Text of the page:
Maximising GLA in commercial properties is always a challenge for leasing executives, particularly when refurbishing an existing site. It is equally as important to activate all areas to increase circulation and maximise sales opportunities for all retailers. Reducing dead spaces and filling difficult spaces can provide a connection across all retail, food and leisure, bringing a precinct to life. Dark disconnected corners, under stairs and escalators, carpark entrances, secondary entrances and exits can be given a new lease of life by designing and curating unique food and retail tenancies showcasing alluring concepts.
Casual lease kiosks or pop up options create variety and excitement showcasing new to market products that often transfer to permanent retail lease opportunities. Developing external clusters of food or retail trucks and pop-up stalls can provide additional promotional marketing events to attract a target audience. This externalisation of food and retail brings the offer out to the community.
The strategic distribution of retail concepts on the external facade can allow retailers to trade across a wider day segment, and food with custom designed external seating areas provides an active and welcoming statement. The distribution, layout and junta position of retail and food tenancies, if carefully aligned to the demographic shopper profile, can have a positive impact on sales and utilisation. This requires the development of a leasing strategy to create well defined precincts or cluster targeted at specific user groups.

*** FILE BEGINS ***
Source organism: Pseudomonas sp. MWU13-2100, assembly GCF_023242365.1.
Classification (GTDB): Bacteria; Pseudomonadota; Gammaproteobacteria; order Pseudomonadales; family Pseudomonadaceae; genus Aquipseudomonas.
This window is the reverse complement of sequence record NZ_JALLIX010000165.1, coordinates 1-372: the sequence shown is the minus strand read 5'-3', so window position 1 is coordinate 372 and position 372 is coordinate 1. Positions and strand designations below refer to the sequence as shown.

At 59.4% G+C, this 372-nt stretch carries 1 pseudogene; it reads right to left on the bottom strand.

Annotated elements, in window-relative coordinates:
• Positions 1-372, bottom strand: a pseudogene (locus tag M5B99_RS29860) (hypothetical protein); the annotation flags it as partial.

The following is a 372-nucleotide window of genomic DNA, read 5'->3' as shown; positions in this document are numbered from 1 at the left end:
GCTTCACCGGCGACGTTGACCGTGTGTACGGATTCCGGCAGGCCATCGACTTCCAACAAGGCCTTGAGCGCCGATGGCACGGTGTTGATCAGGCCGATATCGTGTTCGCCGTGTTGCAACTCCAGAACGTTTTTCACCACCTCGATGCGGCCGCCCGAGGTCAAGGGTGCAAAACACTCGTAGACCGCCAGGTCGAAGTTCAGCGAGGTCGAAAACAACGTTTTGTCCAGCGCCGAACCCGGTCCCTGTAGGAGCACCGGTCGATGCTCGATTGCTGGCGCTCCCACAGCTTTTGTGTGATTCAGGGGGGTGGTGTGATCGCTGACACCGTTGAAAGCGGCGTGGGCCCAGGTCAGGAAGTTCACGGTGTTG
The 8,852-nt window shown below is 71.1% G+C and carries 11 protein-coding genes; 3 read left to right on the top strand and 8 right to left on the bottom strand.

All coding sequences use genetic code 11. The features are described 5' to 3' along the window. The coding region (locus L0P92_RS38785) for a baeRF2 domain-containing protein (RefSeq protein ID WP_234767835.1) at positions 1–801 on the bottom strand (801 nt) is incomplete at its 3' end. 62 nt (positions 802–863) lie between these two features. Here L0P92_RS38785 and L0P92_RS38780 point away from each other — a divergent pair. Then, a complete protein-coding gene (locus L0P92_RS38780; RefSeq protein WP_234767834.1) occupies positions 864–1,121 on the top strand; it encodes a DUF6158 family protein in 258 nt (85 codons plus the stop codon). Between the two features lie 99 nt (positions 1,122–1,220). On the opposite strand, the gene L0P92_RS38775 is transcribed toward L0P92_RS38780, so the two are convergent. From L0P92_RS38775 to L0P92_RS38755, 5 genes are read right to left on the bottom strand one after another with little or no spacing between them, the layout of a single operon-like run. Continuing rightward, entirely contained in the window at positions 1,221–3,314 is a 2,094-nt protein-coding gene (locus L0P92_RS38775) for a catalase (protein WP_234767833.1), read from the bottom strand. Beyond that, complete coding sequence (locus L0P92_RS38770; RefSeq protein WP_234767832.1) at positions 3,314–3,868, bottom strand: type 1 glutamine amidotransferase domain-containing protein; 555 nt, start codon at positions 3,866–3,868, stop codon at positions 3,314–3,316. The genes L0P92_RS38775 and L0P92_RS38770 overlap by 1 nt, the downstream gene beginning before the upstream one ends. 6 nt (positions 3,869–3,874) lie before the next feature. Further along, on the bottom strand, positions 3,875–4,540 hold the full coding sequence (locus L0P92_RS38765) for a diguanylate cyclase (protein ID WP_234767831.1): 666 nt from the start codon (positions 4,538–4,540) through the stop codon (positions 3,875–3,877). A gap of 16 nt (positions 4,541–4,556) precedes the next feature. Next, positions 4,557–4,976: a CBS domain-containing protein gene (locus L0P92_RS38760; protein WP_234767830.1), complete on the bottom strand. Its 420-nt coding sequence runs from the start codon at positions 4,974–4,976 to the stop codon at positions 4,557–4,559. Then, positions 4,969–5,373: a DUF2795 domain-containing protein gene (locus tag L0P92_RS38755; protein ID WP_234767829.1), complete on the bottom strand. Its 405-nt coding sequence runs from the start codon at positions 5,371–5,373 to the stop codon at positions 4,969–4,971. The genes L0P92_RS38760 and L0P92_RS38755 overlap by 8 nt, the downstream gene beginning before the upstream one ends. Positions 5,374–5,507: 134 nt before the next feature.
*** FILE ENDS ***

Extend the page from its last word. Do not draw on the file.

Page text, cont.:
Rebranding is not merely about changing a logo and signage. It is a cultural shift based on consumer and product research careful analysis and strategic insight at all stages of the process. This strategic, analytical and disciplined approach continues as part of the ongoing evolution, delivering on brand promise across all consumer touch points.
The transformation of the brand strategy can vary depending on the key elements identified in the evaluation phase. A firm positioning strategy can include:
- Expanding into new markets – broaden consumer base, inject new product lines.
- Align and update the image and values with current and emerging markets.
- Connect with consumers – a new customer service and loyalty strategy
- Create a new culture – energetic & inspiring
- Remain competitive and profitable
The re-branding strategy must be easily transformed into the brand experience. It requires authenticity, consistency, attention to detail and engagement across the retail team.
Beaches – (Coastal Apparel Stores)
(Design by David Byerlee – Photography by Blow Ink)